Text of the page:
Subacromial Decompression Surgeon
Are you an athlete who participates in sports that involve throwing overhead? If so, you may be at risk of developing subacromial impingement. Subacromial decompression surgeon, Dr. Jeff Padalecki provides diagnosis and both surgical and nonsurgical treatment options for patients in Austin who have developed subacromial impingement. Contact Dr. Padalecki’s team today!
Subacromial Decompression Overview
Patients that experience shoulder pain and shoulder weakness due to bursitis may be candidates for an arthroscopic shoulder surgery known as subacromial decompression. Bursitis and impingement can lead to pain, disability, and tears of the rotator cuff. The rotator cuff is a group of four muscles that are integral for shoulder function. These muscles arise from the shoulder blade and attach to the humerus. As the muscles travel to attach onto the humerus, they travel underneath a portion of the scapula known as the acromium. In some instances, the bursal tissue located in this region can become irritated and inflamed, also known as bursitis. Additionally, as changes occur with age and use of the shoulder, the acromium may cause impingement on the rotator cuff. Dr. Jeff Padalecki, Austin, Texas orthopedic shoulder surgeon, can help patients suffering from bursitis and impingement get back to the activities they love with the use of a minimally invasive procedure.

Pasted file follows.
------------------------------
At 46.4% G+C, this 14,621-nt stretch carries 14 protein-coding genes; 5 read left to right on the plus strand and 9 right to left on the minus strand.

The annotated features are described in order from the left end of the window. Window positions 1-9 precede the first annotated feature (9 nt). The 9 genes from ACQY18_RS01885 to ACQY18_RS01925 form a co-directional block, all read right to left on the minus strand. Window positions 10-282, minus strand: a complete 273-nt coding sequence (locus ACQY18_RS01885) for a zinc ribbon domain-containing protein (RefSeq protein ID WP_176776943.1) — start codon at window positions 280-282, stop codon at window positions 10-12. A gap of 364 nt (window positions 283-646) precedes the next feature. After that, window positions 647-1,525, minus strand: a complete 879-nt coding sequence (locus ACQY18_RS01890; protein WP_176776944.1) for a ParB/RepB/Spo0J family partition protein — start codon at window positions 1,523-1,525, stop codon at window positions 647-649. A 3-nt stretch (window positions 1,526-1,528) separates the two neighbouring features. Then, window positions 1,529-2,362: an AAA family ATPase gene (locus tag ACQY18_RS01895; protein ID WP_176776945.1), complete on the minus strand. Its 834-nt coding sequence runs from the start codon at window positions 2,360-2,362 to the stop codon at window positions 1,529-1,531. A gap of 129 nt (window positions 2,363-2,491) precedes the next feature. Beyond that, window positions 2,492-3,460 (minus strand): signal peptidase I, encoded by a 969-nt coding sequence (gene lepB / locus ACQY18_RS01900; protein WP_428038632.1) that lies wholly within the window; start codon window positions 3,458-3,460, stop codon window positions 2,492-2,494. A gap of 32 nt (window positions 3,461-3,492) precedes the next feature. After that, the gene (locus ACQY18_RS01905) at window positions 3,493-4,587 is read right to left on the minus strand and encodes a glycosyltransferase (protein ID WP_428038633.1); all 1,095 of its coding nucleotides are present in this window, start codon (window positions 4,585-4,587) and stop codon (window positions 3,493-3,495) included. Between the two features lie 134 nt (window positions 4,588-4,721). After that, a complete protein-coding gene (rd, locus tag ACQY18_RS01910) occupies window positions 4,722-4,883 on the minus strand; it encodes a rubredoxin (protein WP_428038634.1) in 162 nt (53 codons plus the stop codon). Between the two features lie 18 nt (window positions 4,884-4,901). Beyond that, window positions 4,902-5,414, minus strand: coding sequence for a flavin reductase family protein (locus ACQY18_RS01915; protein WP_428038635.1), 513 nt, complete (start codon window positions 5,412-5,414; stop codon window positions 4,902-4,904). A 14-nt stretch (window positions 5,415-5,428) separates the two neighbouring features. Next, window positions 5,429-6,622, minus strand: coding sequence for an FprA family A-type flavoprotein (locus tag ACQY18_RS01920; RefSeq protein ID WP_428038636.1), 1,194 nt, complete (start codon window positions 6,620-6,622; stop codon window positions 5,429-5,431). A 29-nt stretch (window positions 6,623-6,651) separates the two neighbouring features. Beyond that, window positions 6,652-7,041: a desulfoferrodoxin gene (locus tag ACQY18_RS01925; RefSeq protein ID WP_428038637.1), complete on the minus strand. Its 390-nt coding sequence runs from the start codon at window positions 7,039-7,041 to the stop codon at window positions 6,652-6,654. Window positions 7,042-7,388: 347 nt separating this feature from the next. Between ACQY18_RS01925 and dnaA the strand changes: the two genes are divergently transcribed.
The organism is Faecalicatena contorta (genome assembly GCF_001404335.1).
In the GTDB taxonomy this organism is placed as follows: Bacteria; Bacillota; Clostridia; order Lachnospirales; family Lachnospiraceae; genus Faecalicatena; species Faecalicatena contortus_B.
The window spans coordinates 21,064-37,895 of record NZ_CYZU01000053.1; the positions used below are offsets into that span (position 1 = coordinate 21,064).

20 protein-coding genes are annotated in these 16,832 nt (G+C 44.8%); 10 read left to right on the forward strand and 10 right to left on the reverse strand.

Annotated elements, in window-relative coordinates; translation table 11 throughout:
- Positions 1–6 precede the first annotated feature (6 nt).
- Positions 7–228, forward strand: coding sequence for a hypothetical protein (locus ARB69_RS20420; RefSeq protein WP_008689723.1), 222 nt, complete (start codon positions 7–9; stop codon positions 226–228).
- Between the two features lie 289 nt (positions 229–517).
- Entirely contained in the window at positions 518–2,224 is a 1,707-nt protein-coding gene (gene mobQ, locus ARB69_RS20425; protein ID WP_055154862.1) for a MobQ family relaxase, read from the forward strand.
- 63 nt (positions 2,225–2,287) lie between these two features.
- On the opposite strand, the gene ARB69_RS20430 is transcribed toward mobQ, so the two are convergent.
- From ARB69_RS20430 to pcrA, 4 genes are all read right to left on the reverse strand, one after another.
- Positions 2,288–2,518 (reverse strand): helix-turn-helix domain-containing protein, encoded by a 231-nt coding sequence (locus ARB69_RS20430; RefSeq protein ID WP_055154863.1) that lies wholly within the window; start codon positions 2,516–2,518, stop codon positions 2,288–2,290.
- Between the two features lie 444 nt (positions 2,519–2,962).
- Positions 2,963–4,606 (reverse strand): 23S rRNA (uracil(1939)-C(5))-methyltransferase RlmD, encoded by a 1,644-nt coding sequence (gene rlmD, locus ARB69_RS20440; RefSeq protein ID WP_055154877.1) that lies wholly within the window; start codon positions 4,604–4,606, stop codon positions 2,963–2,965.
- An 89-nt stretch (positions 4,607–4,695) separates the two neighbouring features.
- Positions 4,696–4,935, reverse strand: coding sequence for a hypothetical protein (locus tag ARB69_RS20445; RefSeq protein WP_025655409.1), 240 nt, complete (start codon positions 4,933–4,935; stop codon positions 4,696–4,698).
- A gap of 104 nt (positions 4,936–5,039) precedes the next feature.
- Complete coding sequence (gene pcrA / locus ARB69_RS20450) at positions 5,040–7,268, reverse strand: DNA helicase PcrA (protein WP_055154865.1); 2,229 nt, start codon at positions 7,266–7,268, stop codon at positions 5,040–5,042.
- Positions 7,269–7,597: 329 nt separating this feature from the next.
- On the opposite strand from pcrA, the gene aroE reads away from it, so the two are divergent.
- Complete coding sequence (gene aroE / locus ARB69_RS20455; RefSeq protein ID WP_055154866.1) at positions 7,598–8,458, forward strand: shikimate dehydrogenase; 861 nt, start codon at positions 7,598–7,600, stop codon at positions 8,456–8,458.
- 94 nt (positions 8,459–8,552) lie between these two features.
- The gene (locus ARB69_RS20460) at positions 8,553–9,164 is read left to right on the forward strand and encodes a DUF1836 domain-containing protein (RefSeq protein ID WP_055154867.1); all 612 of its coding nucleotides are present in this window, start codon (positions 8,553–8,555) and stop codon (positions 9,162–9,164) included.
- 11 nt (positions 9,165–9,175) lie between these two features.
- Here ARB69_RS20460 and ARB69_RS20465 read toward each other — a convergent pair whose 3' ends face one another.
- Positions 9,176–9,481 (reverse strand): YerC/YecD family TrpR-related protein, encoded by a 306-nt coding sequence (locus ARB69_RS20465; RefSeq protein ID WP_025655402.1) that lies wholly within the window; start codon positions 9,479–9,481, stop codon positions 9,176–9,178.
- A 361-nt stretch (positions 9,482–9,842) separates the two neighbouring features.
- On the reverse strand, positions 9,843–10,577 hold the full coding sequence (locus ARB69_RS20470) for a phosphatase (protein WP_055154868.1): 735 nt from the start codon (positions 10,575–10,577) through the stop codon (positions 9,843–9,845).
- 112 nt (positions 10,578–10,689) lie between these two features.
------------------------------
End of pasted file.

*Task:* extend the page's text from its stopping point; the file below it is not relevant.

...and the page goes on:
How to Perform a Subacromial Decompression
If conservative treatments fail to work, arthroscopic shoulder surgery may be prescribed. Subacromial decompression is designed to remove the inflamed bursa from the acromium is known as a subacromial decompression. Using arthroscopic instruments, Dr. Padalecki will make a small incision in the shoulder and the inflamed portion of the bursa and degenerative portions of the acromium, which are causing the impingement, are removed. Depending on the injury, if bone spurs exist, they will also be removed.
Following subacromial decompression shoulder surgery, patients will be prescribed a physical therapy program. Initially after surgery, they will wear a sling, but will begin active movement of the shoulder pretty quickly. If only a subacromial decompression is performed, range of motion can begin immediately after surgery and a full recovery can be anticipated at approximately 2 months. Most patients are able to return to their previous activities without pain.
For additional information on the arthroscopic shoulder surgery known as subacromial decompression, please contact the office of Dr. Jeff Padalecki, orthopedic shoulder surgeon in Austin, Texas.